Appeal, No. 199, March T., 1959, from order of Court of Common Pleas of Westmoreland County, July T., 1958, No. 307, in case of Borough of Vandergrift et al. v. Joseph Polito. Order reversed. Proceedings on appeal from decision of civil service commission dismissing policeman. Before WEISS, J. Adjudication filed dismissing appeal and order entered. Policeman appealed.
Frank J. Zappala, Jr., with him Zappala & Zappala, for appellant.
Carroll Caruthers, with him Joseph Ceraso, for appellees.
Before Jones, C.j., Bell, Jones, Cohen, Bok and Mcbride, JJ.
OPINION BY MR. JUSTICE MCBRIDE
The appellant, a policeman, was suspended by the Burgess of a borough and thereafter removed from his position by the civil service commission of that borough, which action was sustained by the common pleas court. He now appeals to this Court contending (a) he was entitled to a jury trial on the ground that criminal conduct was alleged against him; (b) that the "hearing" required by the statute was not held.
This Court reviews the action of the court below in a nature of broad certiorari. "We therefore look beyond jurisdiction of the court below and regularity of
the proceedings to determine, by examining the testimony, whether the findings are supported by evidence or whether the court was guilty of an abuse of discretion in such connection or an error of law. ..." Bell Appeal, 396 Pa. 592, 610, 611, 152 A.2d 731.
Under Article XI, § 1184, of the Act of May 4, 1927, P.L. 519, as codified, 53 P.S. § 46184, it is provided that a borough policeman may be removed, inter alia, for "(3) violation of any law of this Commonwealth, which provides that such violation constitutes a misdemeanor or felony." This policeman was charged with adultery which is a misdemeanor under the Act of June 24, 1939, P.L. 872, § 505, 18 P.S. § 4505. There was ample evidence to sustain the charge but the policeman contends that since the conduct on which he was dismissed constituted a criminal offense, he was entitled to be tried by a jury. There is no merit to this contention. The civil service commission has valid statutory power to remove persons from police positions for conduct that is personal to the policeman and which would, if proved, constitute a disability to perform his duties. That such conduct may also constitute a criminal offense does not oust that power. The civil service commission is determining only his statutory right to continued employment, not his liability to be fined or imprisoned. The statute does not make "conviction" a condition precedent to discharge but only violation. The civil service commission is just as much entitled, for administrative purposes, to determine, at a statutory hearing, that the policeman violated the law as would a court and jury be entitled to determine the same question at a criminal trial.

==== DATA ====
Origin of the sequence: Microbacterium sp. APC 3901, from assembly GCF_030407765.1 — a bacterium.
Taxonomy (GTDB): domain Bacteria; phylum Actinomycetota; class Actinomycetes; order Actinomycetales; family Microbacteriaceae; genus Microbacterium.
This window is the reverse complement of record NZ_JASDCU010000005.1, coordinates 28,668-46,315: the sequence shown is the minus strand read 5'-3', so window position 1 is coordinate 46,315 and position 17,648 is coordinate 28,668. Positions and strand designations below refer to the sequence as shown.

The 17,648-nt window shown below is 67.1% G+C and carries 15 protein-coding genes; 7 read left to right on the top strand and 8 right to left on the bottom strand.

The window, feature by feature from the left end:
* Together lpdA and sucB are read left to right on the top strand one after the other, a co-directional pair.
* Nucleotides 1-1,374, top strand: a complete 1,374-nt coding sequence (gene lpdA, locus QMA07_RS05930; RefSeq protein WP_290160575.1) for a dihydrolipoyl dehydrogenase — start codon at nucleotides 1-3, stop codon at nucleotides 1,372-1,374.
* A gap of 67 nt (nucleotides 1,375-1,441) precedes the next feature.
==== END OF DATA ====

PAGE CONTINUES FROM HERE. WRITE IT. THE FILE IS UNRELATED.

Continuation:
The second contention of the policeman is that upon his request he was entitled to a hearing and that at such hearing he was entitled to "be present in person and by counsel", and that "A stenographic record of ...